Evolution of substrate recognition sites (SRSs) in cytochromes P450 from Apiaceae exemplified by the CYP71AJ subfamily.

Dueholm B, Krieger C, Drew D, Olry A, Kamo T, Taboureau O, Weitzel C, Bourgaud F, Hehn A, Simonsen HT - BMC Evol. Biol. (2015)

Phylogeny tree of 19 full length CYP71AJ. The tree is based on a MUSCLE alignment followed by personal fitting, then a tree building using LG within PhyML. All is performed in Geneious® 6.1.8. Reconstructed ancestral genes were analysed for notes indicated with dots. Alignment can be found in Additional file 4
© Copyright Policy - open-access
Related In: Results  -  Collection

License 1 - License 2
Show All Figures
getmorefigures.php?uid=PMC4482195&req=5

Fig3: Phylogeny tree of 19 full length CYP71AJ. The tree is based on a MUSCLE alignment followed by personal fitting, then a tree building using LG within PhyML. All is performed in Geneious® 6.1.8. Reconstructed ancestral genes were analysed for notes indicated with dots. Alignment can be found in Additional file 4
Mentions: Phylogenetic analyses of the 19 full-length CYP71AJs revealed that these enzymes are grouped in at least 2 large clades (I and II) including 6 subclades (Fig. 3). Eight enzymes are grouped on a first cluster, which is branched into two parts. The first contains enzymes whose involvement in the synthesis of furanocoumarins was already demonstrated (I-4 and I-3), and the second containing enzymes of unknown functions (I-2). This latter group includes a gene (cyp71aj25) isolated from Thapsia garganica which has been reported not to produce furanocoumarins, giving therefore arguments in favour of a functional diversification of CYP71AJs. The presence, in the same subclade, of genes isolated from D. carota and A. graveolens which are able to produce linear furanocoumarins, is consistent with the assumption that this enzyme subfamily has evolved from ancestral enzymes probably displaying different substrate specificity. Indeed, in this first clade, A. graveolens harbours two divergent coding sequences: CYP71AJ2 which was described as a psoralen synthase (belongs to I-4) and CYP71AJ36 (I-2) for which the function is still unknown.Fig. 3

Bottom Line: Large proliferations of cytochrome P450 encoding genes resulting from gene duplications can be termed as 'blooms', providing genetic material for the genesis and evolution of biosynthetic pathways.Homology models underline a significant modification of the accession to the iron atom, which might explain the difference of the substrate specificity between the cytochromes P450 restricted to furanocoumarins as substrates and the orphan CYP71AJ.The subclades show significant variability within their substrate recognition sites between the clades, suggesting different biochemical functions and providing insights into the evolution of cytochrome P450 'blooms' in response to environmental pressures.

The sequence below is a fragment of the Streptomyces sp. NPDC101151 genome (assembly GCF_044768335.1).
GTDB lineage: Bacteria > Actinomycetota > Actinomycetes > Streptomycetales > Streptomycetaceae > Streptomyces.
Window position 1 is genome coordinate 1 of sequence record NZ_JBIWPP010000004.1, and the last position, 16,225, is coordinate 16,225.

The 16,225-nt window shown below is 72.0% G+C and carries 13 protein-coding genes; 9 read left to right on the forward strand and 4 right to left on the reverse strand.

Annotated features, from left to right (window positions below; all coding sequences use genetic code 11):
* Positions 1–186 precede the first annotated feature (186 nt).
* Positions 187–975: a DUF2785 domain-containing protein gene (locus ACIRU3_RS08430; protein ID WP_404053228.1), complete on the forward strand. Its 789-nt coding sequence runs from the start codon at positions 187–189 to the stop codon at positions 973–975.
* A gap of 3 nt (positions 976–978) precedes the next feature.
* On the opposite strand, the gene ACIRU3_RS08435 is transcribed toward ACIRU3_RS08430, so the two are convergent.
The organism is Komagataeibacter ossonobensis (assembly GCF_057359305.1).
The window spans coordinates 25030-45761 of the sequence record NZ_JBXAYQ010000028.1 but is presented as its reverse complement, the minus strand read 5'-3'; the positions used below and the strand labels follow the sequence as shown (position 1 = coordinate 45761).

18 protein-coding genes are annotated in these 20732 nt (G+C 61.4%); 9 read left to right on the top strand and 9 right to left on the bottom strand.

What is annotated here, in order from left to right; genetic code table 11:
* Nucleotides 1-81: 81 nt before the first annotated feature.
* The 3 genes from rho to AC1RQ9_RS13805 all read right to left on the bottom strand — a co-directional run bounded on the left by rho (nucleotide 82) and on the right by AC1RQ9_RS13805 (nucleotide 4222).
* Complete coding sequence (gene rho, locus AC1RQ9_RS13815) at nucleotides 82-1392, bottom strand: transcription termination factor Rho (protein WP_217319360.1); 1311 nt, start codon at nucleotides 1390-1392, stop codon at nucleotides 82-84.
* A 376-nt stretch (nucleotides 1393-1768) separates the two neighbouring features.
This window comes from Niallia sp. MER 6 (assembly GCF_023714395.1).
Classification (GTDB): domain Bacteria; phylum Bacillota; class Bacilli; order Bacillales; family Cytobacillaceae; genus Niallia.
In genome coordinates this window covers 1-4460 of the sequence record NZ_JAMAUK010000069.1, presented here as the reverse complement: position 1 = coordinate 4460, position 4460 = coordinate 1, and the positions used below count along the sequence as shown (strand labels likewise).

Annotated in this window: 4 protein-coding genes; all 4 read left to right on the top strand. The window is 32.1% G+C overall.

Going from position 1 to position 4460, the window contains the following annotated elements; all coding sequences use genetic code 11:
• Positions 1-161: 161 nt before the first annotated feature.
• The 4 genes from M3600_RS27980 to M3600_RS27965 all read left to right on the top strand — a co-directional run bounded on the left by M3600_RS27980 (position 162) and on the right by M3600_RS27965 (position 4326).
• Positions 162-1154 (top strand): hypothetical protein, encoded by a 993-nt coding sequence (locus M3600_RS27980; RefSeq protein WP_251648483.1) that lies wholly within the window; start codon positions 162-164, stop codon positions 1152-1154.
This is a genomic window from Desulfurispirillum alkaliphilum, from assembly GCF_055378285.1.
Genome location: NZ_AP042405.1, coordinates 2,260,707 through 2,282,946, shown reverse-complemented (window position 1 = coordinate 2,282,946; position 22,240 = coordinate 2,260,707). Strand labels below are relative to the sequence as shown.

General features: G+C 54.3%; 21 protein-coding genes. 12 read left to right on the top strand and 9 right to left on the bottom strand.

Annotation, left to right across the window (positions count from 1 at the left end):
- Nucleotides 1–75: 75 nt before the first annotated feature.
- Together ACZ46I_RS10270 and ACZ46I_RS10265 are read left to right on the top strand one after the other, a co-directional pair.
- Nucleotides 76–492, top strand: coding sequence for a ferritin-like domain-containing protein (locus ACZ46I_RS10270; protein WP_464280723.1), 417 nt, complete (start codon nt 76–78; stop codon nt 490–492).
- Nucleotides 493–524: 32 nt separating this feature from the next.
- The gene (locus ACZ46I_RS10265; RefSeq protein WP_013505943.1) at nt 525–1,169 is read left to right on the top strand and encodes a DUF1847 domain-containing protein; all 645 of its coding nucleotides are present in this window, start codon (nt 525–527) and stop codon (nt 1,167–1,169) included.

View Article: PubMed Central - PubMed

Affiliation: University of Copenhagen, Department of Plant and Environmental Science, Copenhagen Plant Science Centre, Thorvaldsensvej 40, 1871, Frederiksberg C, Denmark. bjorn.dueholm@mymail.unisa.edu.au.

ABSTRACT

Background: Large proliferations of cytochrome P450 encoding genes resulting from gene duplications can be termed as 'blooms', providing genetic material for the genesis and evolution of biosynthetic pathways. Furanocoumarins are allelochemicals produced by many of the species in Apiaceaous plants belonging to the Apioideae subfamily of Apiaceae and have been described as being involved in the defence reaction against phytophageous insects.

Results: A bloom in the cytochromes P450 CYP71AJ subfamily has been identified, showing at least 2 clades and 6 subclades within the CYP71AJ subfamily. Two of the subclades were functionally assigned to the biosynthesis of furanocoumarins. Six substrate recognition sites (SRS1-6) important for the enzymatic conversion were investigated in the described cytochromes P450 and display significant variability within the CYP71AJ subfamily. Homology models underline a significant modification of the accession to the iron atom, which might explain the difference of the substrate specificity between the cytochromes P450 restricted to furanocoumarins as substrates and the orphan CYP71AJ.

Conclusion: Two subclades functionally assigned to the biosynthesis of furanocoumarins and four other subclades were identified and shown to be part of two distinct clades within the CYP71AJ subfamily. The subclades show significant variability within their substrate recognition sites between the clades, suggesting different biochemical functions and providing insights into the evolution of cytochrome P450 'blooms' in response to environmental pressures.

Show MeSH